Part One - America World is Stinkin' Awesome
So when I started the whole adoption 'research' phase, I had no idea where to start. I googled like a responsible citizen. But I never really trust stuff I see on the internet. For me, it's gotta be personal. I need to know someone and trust someone who used a particular fill-in-the-blank and liked it. So that meant, for me, some good old blog hoppin'. Real people and their real stories. But I still had no idea what was what. So I kid you not... this is what I did... I followed some blogs for a while and started to see who was going where. The person that took time to talk to me and tell me about their agency was Jenn from Pure and Lasting. She was using AWAA and told me why, and she sold me. That's how I made my super-official, life-changing decision. Blog stalking. But here's why I can now recommend them to you if you are in the agency shopping phase:
- They are known for their position on ethical adoptions. Welcome to the adoption community! Everyone's nice here! That's sort of what I thought at first. Not the case. If you spend any amount of time online researching adoptions and getting into the world of orphans, you'll end up having your horrifying rude awakening moment. Because people are being taken advantage of. Children are 'put up for adoption' when there's no way they could ever be adopted. Parents are lied to and told that their children will be returned to them. Desperate parents are discouraged and told that there is no way they could raise their kids and that they are better off somewhere else. People are bribed. It's disturbing stuff, but when large amounts of money are changing hands, there are some bad people that come into play. And sometimes they pretend to be good. And sometimes they don't know. It's a very vulnerable and delicate system. But America World is known for preceding with caution. Here's the catch: you may wait longer for your referral than some smaller agencies do, or some unethical agencies do. That's because AW makes sure that when you get your referral, no birth mom is coming back. No child will disappear. They make sure that this is a true orphan and you can rest with a clear conscience knowing that you're providing a home for a child that really needs one, not a child that never should have been an orphan.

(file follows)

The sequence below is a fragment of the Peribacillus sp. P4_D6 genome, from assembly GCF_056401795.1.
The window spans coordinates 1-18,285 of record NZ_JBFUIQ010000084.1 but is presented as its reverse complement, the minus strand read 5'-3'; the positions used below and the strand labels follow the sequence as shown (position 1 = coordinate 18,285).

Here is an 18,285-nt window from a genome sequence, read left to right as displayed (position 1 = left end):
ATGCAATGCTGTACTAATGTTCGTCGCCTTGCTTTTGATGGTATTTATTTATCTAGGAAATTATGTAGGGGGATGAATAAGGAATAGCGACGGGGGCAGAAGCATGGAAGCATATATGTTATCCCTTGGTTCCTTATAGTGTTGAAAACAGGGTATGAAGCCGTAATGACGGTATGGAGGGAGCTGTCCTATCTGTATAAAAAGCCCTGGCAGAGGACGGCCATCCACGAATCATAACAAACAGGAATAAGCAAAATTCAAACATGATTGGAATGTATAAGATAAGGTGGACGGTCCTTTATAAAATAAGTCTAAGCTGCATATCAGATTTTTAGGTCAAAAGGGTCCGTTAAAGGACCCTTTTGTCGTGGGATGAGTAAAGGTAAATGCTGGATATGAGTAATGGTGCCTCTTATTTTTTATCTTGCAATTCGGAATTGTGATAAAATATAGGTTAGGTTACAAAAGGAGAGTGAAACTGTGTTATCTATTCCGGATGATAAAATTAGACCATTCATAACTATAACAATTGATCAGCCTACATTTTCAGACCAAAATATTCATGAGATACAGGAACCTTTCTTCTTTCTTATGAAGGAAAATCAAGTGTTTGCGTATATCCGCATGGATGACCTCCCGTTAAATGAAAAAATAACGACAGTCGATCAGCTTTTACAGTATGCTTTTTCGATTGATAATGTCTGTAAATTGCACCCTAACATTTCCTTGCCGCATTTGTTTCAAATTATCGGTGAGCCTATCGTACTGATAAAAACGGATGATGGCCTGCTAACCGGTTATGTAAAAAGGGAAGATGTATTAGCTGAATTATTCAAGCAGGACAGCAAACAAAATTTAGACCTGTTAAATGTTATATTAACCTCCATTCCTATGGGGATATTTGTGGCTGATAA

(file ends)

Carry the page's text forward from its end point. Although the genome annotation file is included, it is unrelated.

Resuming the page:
- They are known for being professional. Let me tell you, they are seriously so professional it's annoying. I tried to wrestle little glimmers of hope and timelines and this and that out of our family coordinator (hey Lauren!), but she's uncrackable! At the time it's very annoying because your waiting to hear some little shred of something you can cling on to (like you're next in line, or referrals are coming faster than usual, or 'man, there sure is an overabundance of adorable 3 year old girls at the transition home') but no you will not hear that. BUT I can appreciate that they protect us from our own unrealistic hopes and keep us from being mislead. And in one sentence she would say something darling like "I know that's not what you wanted to hear, but I'll be praying for you."
- Oh, yeah, they are also a Christian agency.